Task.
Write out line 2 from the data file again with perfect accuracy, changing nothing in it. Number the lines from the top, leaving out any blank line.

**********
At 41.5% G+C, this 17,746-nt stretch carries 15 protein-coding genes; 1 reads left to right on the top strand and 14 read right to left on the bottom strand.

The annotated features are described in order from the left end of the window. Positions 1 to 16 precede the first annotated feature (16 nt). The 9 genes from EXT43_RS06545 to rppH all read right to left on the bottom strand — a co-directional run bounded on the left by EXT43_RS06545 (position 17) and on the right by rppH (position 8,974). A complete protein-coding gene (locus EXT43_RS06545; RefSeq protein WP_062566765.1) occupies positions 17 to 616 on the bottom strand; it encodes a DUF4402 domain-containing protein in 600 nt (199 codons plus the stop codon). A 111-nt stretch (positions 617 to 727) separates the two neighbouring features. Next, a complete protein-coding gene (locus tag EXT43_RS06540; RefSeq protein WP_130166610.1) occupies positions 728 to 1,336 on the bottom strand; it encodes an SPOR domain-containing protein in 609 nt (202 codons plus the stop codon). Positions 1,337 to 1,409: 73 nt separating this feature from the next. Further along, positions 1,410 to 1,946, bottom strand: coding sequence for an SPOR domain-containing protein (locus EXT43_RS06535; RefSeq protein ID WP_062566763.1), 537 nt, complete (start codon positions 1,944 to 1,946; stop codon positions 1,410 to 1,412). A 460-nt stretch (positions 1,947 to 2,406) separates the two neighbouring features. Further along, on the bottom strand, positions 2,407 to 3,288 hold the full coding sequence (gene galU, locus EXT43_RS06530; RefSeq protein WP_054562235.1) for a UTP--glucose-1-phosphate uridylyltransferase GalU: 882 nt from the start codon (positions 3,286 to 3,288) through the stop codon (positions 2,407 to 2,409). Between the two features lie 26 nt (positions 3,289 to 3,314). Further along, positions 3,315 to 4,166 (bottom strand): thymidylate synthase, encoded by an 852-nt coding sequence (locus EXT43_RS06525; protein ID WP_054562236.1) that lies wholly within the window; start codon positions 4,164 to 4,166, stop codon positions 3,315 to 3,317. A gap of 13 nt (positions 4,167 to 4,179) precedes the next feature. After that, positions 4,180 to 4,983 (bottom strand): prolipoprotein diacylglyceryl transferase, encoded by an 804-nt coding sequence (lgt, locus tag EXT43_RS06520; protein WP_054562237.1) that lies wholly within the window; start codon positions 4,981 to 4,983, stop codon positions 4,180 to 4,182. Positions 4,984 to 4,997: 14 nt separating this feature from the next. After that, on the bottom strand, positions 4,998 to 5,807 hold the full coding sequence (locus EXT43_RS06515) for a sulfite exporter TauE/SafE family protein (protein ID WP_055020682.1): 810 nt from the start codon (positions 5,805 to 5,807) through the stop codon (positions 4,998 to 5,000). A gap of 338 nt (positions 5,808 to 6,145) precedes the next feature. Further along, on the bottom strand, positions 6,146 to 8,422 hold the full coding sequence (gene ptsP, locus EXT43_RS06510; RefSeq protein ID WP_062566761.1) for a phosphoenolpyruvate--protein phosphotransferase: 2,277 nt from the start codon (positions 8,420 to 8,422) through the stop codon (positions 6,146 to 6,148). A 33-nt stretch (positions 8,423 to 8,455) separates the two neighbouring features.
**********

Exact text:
The annotated features are described in order from the left end of the window. Positions 1 to 16 precede the first annotated feature (16 nt). The 9 genes from EXT43_RS06545 to rppH all read right to left on the bottom strand — a co-directional run bounded on the left by EXT43_RS06545 (position 17) and on the right by rppH (position 8,974). A complete protein-coding gene (locus EXT43_RS06545; RefSeq protein WP_062566765.1) occupies positions 17 to 616 on the bottom strand; it encodes a DUF4402 domain-containing protein in 600 nt (199 codons plus the stop codon). A 111-nt stretch (positions 617 to 727) separates the two neighbouring features. Next, a complete protein-coding gene (locus tag EXT43_RS06540; RefSeq protein WP_130166610.1) occupies positions 728 to 1,336 on the bottom strand; it encodes an SPOR domain-containing protein in 609 nt (202 codons plus the stop codon). Positions 1,337 to 1,409: 73 nt separating this feature from the next. Further along, positions 1,410 to 1,946, bottom strand: coding sequence for an SPOR domain-containing protein (locus EXT43_RS06535; RefSeq protein ID WP_062566763.1), 537 nt, complete (start codon positions 1,944 to 1,946; stop codon positions 1,410 to 1,412). A 460-nt stretch (positions 1,947 to 2,406) separates the two neighbouring features. Further along, on the bottom strand, positions 2,407 to 3,288 hold the full coding sequence (gene galU, locus EXT43_RS06530; RefSeq protein WP_054562235.1) for a UTP--glucose-1-phosphate uridylyltransferase GalU: 882 nt from the start codon (positions 3,286 to 3,288) through the stop codon (positions 2,407 to 2,409). Between the two features lie 26 nt (positions 3,289 to 3,314). Further along, positions 3,315 to 4,166 (bottom strand): thymidylate synthase, encoded by an 852-nt coding sequence (locus EXT43_RS06525; protein ID WP_054562236.1) that lies wholly within the window; start codon positions 4,164 to 4,166, stop codon positions 3,315 to 3,317. A gap of 13 nt (positions 4,167 to 4,179) precedes the next feature. After that, positions 4,180 to 4,983 (bottom strand): prolipoprotein diacylglyceryl transferase, encoded by an 804-nt coding sequence (lgt, locus tag EXT43_RS06520; protein WP_054562237.1) that lies wholly within the window; start codon positions 4,981 to 4,983, stop codon positions 4,180 to 4,182. Positions 4,984 to 4,997: 14 nt separating this feature from the next. After that, on the bottom strand, positions 4,998 to 5,807 hold the full coding sequence (locus EXT43_RS06515) for a sulfite exporter TauE/SafE family protein (protein ID WP_055020682.1): 810 nt from the start codon (positions 5,805 to 5,807) through the stop codon (positions 4,998 to 5,000). A gap of 338 nt (positions 5,808 to 6,145) precedes the next feature. Further along, on the bottom strand, positions 6,146 to 8,422 hold the full coding sequence (gene ptsP, locus EXT43_RS06510; RefSeq protein ID WP_062566761.1) for a phosphoenolpyruvate--protein phosphotransferase: 2,277 nt from the start codon (positions 8,420 to 8,422) through the stop codon (positions 6,146 to 6,148). A 33-nt stretch (positions 8,423 to 8,455) separates the two neighbouring features.